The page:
We're all aware how this ends, but we still watch with bated breath & clenched jaws. This is elevated by Kathryn Bigelow's deft direction, Mark Boal's absorbing screenplay, & Jessica Chastain's quiet intensity as Maya. One of the most important films of the year.
Les Miserables (Tom Hooper): For a musical with so much emotional bombast, I'm surprised I wasn't moved as much as I expected. Live singing & extreme closeups take some time getting used to. They worked best in intimate solos, but inappropriate in most cases. The film's strongest asset is the cast. Hathaway is a showstopper. Her emotive rendition of I Dreamed A Dream is the film's only real "moment". How I wish I can turn the volume off every time Crowe sings.
An intimate story of unconditional love and sacrifice, that also happens to be a showcase of Badjao culture. Thematically rich and visually arresting. Gorgeous seascape in every frame. Nora Aunor gives an understated, but magnetic central performance.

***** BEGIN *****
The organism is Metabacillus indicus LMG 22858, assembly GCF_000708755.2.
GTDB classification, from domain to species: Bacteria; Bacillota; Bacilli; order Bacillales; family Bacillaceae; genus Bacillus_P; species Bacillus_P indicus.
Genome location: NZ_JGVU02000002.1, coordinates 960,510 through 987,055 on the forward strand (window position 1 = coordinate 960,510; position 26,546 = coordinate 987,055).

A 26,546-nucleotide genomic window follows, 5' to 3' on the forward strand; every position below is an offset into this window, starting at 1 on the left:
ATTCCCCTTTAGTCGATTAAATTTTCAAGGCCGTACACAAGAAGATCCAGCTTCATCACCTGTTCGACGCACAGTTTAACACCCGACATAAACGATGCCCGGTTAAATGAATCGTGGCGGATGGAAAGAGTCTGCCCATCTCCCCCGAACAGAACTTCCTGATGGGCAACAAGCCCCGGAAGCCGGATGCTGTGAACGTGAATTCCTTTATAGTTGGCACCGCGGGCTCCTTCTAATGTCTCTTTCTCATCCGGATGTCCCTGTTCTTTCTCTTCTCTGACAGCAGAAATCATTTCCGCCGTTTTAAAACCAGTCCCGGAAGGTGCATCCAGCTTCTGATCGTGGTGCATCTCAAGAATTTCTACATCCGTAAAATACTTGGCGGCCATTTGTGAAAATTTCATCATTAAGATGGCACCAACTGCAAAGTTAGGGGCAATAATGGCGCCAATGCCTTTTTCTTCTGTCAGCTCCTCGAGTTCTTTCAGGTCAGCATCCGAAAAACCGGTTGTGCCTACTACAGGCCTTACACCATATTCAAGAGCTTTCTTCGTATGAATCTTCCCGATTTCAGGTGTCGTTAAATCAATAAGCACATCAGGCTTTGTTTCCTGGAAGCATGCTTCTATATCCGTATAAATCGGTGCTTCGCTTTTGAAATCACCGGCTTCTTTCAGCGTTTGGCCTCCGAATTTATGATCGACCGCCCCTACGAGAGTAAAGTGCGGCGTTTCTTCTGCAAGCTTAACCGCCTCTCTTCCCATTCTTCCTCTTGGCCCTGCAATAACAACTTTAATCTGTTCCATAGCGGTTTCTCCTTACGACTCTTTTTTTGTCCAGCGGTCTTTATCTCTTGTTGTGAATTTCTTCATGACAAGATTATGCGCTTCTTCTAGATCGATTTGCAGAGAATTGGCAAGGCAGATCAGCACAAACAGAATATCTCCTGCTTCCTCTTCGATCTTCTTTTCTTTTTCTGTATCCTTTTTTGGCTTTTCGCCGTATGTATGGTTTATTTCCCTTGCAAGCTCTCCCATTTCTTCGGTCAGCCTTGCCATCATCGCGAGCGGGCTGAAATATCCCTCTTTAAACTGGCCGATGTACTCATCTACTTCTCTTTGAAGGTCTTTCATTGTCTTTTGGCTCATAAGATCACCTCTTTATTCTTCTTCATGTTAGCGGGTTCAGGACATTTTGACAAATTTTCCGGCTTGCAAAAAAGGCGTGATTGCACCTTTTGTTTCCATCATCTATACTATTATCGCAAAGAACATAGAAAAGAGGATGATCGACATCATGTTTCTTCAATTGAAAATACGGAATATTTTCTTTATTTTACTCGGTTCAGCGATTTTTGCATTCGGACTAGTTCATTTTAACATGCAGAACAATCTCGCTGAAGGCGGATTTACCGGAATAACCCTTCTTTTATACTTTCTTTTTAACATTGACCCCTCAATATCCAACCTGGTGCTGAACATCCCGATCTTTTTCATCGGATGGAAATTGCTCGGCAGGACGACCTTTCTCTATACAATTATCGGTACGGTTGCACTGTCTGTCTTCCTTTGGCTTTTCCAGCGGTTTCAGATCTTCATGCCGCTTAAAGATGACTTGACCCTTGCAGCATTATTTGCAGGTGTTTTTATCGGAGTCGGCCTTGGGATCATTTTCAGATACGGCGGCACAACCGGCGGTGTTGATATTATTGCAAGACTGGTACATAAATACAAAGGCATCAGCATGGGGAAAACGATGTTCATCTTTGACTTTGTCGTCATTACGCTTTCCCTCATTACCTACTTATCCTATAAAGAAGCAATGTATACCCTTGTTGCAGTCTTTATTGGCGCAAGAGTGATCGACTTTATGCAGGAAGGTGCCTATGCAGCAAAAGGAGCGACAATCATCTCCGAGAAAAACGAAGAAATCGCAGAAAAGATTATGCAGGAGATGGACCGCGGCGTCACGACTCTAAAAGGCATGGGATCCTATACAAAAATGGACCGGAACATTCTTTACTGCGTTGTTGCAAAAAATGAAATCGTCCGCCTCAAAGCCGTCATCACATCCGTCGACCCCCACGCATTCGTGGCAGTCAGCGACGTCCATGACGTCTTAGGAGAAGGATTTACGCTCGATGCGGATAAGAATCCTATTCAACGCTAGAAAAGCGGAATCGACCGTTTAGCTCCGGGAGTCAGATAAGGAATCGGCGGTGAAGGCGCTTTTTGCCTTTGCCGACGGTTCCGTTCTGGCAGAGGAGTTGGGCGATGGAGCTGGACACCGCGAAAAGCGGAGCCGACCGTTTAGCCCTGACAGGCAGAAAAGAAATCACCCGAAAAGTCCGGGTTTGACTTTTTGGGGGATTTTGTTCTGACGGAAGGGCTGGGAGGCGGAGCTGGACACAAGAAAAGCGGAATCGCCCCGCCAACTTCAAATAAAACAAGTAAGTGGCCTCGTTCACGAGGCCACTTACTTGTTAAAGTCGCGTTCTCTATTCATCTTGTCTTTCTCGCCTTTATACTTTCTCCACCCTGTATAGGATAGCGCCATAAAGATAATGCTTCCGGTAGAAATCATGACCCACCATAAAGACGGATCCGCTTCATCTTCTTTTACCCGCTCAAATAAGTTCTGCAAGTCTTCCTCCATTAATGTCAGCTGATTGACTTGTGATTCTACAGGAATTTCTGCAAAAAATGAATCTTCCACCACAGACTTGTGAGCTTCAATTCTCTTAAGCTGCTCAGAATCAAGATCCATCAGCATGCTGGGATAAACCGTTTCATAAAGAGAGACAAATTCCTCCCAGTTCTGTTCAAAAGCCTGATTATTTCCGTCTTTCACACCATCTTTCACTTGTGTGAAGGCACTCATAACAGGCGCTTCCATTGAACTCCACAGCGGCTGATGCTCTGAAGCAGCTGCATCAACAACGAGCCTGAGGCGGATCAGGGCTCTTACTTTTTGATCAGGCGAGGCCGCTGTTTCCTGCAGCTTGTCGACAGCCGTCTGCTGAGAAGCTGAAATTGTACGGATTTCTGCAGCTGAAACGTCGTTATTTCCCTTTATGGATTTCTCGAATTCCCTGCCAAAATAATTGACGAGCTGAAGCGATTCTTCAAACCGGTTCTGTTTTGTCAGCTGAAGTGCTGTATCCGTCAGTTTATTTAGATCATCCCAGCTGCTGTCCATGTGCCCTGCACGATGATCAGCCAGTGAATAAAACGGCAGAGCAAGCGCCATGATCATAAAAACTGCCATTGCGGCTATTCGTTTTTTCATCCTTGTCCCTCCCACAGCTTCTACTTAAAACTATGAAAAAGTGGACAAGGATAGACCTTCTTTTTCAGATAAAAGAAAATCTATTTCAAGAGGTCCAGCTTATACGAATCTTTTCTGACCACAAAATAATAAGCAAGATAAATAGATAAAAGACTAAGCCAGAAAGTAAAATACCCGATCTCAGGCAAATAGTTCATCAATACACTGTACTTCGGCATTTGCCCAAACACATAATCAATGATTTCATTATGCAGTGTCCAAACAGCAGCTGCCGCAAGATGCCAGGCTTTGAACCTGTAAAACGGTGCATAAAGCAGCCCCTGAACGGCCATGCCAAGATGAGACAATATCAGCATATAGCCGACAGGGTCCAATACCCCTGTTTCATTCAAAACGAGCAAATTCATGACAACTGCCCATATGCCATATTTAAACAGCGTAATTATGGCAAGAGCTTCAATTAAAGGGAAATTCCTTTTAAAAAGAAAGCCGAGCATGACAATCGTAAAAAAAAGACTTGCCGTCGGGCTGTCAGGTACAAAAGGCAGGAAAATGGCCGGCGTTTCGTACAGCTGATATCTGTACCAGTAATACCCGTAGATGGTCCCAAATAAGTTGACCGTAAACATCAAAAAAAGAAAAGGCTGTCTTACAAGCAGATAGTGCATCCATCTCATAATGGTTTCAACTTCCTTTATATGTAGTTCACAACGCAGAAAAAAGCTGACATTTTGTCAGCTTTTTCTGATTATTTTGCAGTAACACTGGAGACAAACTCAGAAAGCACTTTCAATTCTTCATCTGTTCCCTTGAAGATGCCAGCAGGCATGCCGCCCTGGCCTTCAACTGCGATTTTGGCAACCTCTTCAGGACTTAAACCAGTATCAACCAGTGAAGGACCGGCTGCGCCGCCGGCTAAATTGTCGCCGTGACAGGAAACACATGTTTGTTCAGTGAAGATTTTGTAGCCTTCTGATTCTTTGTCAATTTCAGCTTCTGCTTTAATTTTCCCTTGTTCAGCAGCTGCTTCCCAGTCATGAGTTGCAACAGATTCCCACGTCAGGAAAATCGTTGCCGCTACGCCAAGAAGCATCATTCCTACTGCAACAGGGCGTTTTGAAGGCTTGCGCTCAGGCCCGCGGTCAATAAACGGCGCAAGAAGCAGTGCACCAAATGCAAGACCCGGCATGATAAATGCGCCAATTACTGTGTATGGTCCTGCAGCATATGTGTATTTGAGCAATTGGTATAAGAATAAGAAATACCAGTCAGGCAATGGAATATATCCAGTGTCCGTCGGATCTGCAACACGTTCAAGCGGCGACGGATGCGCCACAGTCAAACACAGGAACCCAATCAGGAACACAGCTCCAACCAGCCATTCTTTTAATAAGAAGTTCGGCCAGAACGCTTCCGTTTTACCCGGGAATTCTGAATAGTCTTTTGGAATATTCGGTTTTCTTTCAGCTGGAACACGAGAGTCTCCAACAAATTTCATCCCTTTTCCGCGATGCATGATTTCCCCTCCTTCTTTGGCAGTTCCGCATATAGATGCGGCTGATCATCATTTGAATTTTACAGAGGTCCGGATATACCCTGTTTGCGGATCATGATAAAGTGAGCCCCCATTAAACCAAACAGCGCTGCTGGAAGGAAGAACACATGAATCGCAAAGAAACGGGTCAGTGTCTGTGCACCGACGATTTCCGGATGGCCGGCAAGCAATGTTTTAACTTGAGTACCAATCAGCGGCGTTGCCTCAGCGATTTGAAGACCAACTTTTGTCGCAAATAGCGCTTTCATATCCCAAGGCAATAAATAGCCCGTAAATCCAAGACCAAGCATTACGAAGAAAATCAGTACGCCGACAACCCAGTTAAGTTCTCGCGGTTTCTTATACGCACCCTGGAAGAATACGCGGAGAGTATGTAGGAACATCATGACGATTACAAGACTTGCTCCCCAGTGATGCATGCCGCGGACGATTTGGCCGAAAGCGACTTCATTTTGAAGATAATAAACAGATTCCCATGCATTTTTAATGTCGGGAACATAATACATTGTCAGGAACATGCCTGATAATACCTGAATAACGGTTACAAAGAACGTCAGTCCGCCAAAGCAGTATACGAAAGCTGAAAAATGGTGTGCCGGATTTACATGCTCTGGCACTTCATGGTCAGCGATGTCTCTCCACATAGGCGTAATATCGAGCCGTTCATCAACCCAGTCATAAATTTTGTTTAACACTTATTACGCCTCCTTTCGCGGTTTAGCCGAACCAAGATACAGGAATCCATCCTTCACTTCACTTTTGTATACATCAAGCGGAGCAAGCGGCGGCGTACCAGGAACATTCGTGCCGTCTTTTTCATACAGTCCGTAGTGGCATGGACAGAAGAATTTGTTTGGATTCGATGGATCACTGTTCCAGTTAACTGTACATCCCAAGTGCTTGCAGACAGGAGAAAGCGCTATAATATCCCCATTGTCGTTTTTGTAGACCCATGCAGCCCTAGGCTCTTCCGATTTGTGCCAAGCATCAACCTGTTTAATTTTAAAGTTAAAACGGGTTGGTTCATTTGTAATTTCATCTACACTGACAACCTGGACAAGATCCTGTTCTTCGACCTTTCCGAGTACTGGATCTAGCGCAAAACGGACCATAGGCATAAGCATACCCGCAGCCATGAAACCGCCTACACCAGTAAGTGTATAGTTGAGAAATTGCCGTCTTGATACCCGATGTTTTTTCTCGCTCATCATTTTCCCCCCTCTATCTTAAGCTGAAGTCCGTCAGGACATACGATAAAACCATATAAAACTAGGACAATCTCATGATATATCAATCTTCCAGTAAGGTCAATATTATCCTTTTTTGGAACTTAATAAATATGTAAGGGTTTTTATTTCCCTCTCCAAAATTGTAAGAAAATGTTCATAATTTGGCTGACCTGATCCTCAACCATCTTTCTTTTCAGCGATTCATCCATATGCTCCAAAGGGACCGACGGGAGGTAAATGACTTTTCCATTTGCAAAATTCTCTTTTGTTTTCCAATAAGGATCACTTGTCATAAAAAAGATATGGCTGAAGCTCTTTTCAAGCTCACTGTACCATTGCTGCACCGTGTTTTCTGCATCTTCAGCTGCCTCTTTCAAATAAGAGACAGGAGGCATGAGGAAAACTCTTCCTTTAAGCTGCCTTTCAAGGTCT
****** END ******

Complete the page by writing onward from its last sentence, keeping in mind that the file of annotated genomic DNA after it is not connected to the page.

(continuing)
Before Sunset gives new depth to the love story of Celine and Jesse. A richer and more fulfilling experience than the original. Filled with natural dialogue and the right balance of idealism and pragmatism. Must see!
Small indie film that will go down in history as one of the best coming-of-age films. I was blown away by the level of sensitivity the author/director has for his characters. I was on the verge of crying from the second half onwards. Props to Lerman, Watson, and Miller.
V/H/S is a found footage anthology directed by six independent horror directors. It's actually a lot scarier when you don't know why things are happening. The scariest shorts are: Amateur Night (David Bruckner), about a one-night stand gone wrong; The Sick Thing That Happened to Emily When She Was Younger (Joe Swanberg), about a couple talking via Skype while malevolent 'spirits' haunt the girl's room; and 10/31/98 (Radio Silence), which is a twist on the haunted house story with jaw-dropping special effects.